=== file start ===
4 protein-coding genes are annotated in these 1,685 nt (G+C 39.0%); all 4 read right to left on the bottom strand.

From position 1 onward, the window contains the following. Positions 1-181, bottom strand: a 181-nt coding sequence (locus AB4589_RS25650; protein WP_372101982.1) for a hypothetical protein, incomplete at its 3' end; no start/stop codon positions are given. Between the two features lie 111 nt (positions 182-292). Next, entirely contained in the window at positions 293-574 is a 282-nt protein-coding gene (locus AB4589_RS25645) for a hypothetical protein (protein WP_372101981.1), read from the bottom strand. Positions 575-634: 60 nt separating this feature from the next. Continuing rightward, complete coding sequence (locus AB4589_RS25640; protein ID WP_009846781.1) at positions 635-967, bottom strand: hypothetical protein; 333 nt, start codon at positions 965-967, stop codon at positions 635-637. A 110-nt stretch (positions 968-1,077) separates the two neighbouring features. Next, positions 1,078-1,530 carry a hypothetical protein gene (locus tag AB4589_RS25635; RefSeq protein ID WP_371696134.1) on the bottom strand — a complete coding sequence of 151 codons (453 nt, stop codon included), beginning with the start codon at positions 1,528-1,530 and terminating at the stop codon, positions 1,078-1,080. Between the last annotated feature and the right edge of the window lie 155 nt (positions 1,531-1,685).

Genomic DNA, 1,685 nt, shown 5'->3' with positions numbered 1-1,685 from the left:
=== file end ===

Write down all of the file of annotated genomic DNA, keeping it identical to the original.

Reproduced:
4 protein-coding genes are annotated in these 1,685 nt (G+C 39.0%); all 4 read right to left on the bottom strand.

From position 1 onward, the window contains the following. Positions 1-181, bottom strand: a 181-nt coding sequence (locus AB4589_RS25650; protein WP_372101982.1) for a hypothetical protein, incomplete at its 3' end; no start/stop codon positions are given. Between the two features lie 111 nt (positions 182-292). Next, entirely contained in the window at positions 293-574 is a 282-nt protein-coding gene (locus AB4589_RS25645) for a hypothetical protein (protein WP_372101981.1), read from the bottom strand. Positions 575-634: 60 nt separating this feature from the next. Continuing rightward, complete coding sequence (locus AB4589_RS25640; protein ID WP_009846781.1) at positions 635-967, bottom strand: hypothetical protein; 333 nt, start codon at positions 965-967, stop codon at positions 635-637. A 110-nt stretch (positions 968-1,077) separates the two neighbouring features. Next, positions 1,078-1,530 carry a hypothetical protein gene (locus tag AB4589_RS25635; RefSeq protein ID WP_371696134.1) on the bottom strand — a complete coding sequence of 151 codons (453 nt, stop codon included), beginning with the start codon at positions 1,528-1,530 and terminating at the stop codon, positions 1,078-1,080. Between the last annotated feature and the right edge of the window lie 155 nt (positions 1,531-1,685).

Genomic DNA, 1,685 nt, shown 5'->3' with positions numbered 1-1,685 from the left: